This is not the kind of weather that sees a booming market for sauvignon blanc. If anything, it will do for the moribund Port and fortified wine business what the National Control Command Council has done for the illicit tobacco industry. As temperatures fall below zero, it’s worth bearing this in mind, whether or not you were once a Port drinker – before drink-drive restrictions and the fear of high sugar beverages sent you along the “skinny” latte route. Unlike single vintage Ports, cask-aged “tawny style” wines remain stable for months after you’ve opened the bottle. With nowhere to go, and no need to finish the bottle once it’s been opened, you can use this time to have a glass or two of a 10 or 20 year old tawny Port (or Port-style) wine as a night-cap: it’s more pleasurable and more reliable than Eskom at keeping you warm.

If you’re looking for something to accompany dinner, you’ll find there’s enough decent red wine about to spare you any risk of having to dip into your reserves of crisp dry whites. In the last week or two I blind-tasted my way through several line-ups, sampling forty or fifty current release wines from a number of different producers. There were very few disappointments, and a few wines which performed at least as well as they might have had they been tasted “sighted.” It’s a tribute to authenticity rather than to “spin” when a wine lives up to its marketing message even when you have no brand information to “guide” you.

The standout wine of the two weeks was the Kanonkop Paul Sauer 2017, tasted blind in a line-up of other Bordeaux blends a week or so after I had sampled a pre-release bottle from the estate. In my (ungenerous) scoring system it came in at 93 points (at least equal to a 96/7 of most other critics, almost all of whom taste sighted). This is pretty much as good as young wine score can be, the equivalent of awarding a Best of Breed Trophy to a month old puppy at Crufts.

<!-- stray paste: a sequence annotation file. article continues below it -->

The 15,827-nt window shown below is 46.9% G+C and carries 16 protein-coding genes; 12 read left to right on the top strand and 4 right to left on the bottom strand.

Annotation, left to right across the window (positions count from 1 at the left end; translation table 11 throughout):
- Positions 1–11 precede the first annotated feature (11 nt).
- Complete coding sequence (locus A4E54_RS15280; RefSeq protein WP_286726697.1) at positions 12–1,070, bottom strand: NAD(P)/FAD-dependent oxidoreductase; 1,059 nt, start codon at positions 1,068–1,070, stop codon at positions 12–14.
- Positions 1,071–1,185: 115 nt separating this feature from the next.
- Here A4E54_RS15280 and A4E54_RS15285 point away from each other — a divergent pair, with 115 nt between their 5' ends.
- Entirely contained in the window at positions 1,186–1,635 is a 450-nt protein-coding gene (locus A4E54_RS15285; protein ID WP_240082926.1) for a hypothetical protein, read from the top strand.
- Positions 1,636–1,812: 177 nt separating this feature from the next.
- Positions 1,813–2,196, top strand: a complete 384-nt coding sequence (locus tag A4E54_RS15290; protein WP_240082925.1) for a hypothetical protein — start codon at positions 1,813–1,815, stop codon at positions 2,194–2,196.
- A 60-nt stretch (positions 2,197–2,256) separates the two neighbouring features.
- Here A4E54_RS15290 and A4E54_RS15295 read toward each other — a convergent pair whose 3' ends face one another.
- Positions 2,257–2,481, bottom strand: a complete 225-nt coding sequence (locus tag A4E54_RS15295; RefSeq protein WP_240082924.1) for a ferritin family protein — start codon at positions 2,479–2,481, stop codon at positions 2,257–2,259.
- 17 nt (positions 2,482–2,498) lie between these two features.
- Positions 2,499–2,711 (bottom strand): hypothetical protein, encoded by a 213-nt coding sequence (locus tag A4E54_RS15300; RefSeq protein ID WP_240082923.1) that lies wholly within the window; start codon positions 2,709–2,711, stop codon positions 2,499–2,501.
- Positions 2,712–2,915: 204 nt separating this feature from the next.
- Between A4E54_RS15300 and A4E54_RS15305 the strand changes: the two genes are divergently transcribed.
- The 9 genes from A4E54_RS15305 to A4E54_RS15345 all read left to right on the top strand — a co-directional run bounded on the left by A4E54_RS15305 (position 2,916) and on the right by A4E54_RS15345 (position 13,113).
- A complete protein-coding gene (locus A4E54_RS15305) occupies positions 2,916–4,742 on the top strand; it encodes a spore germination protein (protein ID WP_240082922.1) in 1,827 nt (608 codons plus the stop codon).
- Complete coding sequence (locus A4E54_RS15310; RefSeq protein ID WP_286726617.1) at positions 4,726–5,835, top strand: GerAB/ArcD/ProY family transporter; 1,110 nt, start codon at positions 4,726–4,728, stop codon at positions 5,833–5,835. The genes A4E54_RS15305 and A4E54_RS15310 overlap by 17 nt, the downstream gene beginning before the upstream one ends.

It wasn’t the only high-scoring red: the Saronsberg Seismic 2017 cruised in with 90 points, also way too young, delivering sumptuous textures to go with the violet whiffs and bright cassis aromas. At 89 points there were a couple of serious candidates – the 2016 Simonsig Tiara now showing a little evolution and reminding us of what a little bottle age can do. There was also the Tokara 2017 Shiraz. Priced at a mere R125 it’s a real bargain. Though a year younger, the 2018 Delaire-Graff Shiraz offers similar value: the same price and only a couple of points shy of Tokara’s score.

Sometimes it’s too easy to be fixated on the rating: the Guardian Peak 2019 Shiraz recorded a respectable enough 86 and it’s already quite delicious. You can hardly expect complexity from a wine which has been in bottle less than 9 months. Still, its purity, intensity and freshness make it a very easy drink – as does the sub-R100 price point.

It’s a different matter finding yourself fixated on price – especially when a wine sells for around R1000 per bottle: the Delaire-Graff The Banghoek Bordeaux-style blend is clearly aimed at consumers for whom £40 or £50 is a mere bagatelle, but at least it delivers a seamlessly assembled, concentrated, plush winter wine for half the price of a comparable Napa red.


Research shows that, taken in moderation, wine is good for your health. RMB WineX supports responsible alcohol consumption. © 2020 WineX Pty Ltd

netoops blog
netoops blog